The whimsical illustrations by Japanese artist Sae Tachimori are clever curiosities that use a children’s book charm to explore the complex issue of the East constructing new identity through fantasies of the West, as well as global nostalgia for the early 20th century. The focal point in “Journey” is a standing bear, whose face contorts into a sharp grimace as he cradles a clock, presenting to the viewer the reality of lost time. In addition to a myriad of decorative elements, several vintage suitcases and a host of imaginative creatures, two women dressed in bohemian-chic clothing occupy the middle ground. The composition is rendered in an Art Nouveau palette of muted blues and pinks. However, one of the women is drawn in black and white with golden hair. She stands on a ladder and reaches inside a bucket of paintbrushes. Perhaps she represents the contemporary woman painting her future and her identity, while the bears yearn for a more traditional past.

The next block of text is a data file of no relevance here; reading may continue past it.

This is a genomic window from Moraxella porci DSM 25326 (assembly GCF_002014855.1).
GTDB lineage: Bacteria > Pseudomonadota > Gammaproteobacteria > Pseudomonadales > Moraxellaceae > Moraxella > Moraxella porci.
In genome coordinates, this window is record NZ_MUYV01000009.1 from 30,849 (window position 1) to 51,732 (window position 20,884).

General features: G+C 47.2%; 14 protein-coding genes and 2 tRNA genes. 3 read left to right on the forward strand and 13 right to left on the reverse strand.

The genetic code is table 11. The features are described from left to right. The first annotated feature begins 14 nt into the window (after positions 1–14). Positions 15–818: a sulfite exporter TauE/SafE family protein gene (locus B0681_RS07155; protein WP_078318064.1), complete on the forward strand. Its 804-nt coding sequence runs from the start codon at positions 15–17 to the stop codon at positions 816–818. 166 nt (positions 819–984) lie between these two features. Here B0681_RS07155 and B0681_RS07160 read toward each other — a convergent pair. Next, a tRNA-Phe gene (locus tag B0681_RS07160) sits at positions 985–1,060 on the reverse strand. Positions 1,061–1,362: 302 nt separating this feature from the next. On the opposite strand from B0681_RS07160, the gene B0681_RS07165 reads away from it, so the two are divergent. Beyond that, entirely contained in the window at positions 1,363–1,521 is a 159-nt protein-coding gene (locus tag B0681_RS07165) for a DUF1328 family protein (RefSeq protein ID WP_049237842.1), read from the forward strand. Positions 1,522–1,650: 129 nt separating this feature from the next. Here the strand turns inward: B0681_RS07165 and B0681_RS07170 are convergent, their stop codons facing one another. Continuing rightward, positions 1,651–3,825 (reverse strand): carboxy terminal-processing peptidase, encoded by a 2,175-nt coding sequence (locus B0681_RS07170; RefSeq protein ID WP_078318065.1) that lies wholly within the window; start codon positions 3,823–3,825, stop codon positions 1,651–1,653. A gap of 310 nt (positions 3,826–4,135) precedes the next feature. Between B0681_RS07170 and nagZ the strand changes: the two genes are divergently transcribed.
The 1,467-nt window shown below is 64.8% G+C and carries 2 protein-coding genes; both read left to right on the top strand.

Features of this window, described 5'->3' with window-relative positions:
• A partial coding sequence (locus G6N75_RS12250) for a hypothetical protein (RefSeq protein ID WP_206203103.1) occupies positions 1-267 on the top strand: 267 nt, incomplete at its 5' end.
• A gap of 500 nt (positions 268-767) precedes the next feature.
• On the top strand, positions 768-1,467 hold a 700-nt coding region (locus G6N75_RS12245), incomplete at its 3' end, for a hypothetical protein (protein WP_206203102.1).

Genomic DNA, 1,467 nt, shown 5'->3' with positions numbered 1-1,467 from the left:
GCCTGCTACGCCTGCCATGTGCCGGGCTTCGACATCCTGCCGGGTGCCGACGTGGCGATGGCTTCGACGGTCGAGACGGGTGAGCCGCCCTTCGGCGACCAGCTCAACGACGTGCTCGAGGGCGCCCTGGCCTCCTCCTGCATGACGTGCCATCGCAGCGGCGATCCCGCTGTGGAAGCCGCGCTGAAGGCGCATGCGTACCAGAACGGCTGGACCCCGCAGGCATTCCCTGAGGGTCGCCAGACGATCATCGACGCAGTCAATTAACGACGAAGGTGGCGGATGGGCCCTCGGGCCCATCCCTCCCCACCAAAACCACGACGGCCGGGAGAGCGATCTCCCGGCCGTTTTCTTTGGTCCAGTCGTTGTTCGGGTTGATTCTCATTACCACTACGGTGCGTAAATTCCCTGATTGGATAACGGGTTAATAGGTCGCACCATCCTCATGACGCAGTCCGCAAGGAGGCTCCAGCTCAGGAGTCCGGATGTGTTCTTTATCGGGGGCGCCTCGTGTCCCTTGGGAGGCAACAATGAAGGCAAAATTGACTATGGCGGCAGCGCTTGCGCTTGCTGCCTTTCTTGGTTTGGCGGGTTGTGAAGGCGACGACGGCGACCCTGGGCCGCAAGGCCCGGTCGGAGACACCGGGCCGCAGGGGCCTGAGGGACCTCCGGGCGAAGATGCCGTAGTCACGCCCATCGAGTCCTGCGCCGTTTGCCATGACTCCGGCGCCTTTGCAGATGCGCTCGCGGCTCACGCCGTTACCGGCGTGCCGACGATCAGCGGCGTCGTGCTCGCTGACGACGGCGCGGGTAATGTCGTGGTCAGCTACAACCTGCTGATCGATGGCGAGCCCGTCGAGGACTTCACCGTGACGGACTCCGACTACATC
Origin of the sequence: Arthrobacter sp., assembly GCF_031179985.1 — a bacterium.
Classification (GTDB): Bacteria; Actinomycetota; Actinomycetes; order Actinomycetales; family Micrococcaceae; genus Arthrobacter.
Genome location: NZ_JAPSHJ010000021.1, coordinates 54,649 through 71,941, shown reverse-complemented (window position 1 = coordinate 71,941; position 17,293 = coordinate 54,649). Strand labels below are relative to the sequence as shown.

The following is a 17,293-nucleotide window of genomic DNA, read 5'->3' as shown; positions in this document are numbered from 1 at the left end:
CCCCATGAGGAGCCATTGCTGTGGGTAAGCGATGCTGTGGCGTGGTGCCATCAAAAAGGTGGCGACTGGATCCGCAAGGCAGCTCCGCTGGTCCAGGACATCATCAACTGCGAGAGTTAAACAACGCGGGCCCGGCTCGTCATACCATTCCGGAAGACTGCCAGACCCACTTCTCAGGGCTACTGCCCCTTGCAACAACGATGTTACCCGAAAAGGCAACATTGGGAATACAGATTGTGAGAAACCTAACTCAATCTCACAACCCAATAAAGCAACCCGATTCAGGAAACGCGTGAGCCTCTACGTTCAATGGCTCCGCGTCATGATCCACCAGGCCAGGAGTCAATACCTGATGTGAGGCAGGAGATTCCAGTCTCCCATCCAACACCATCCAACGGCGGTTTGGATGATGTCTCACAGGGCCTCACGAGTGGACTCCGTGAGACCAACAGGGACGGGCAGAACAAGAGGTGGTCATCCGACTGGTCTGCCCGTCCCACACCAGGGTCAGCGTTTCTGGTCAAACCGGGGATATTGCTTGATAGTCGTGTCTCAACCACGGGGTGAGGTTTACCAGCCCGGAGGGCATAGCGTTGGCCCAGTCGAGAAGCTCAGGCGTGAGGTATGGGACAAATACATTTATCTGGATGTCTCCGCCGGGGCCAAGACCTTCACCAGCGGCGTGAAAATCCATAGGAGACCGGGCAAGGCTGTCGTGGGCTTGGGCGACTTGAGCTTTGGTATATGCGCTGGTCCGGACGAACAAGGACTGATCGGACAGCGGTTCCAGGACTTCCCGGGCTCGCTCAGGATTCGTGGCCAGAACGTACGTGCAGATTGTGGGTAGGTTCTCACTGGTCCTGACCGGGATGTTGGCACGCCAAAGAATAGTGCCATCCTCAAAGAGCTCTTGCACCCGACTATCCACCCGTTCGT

Animals, real and imaginative, play a central and symbolic role in Tachimori’s artworks. フェレット夫人 (Mrs. Ferret) features a woman holding a pocketwatch, dressed in a fabulous fur coat whose collar becomes a slinking blend of playful ferrets. Presented alongside a golden bonsai tree, the animals, which in the early 2000s became as trendy in Japan as the chihuahua in LA, set the context distinctively in Japan, and offers commentary on American lifestyle influences in the East.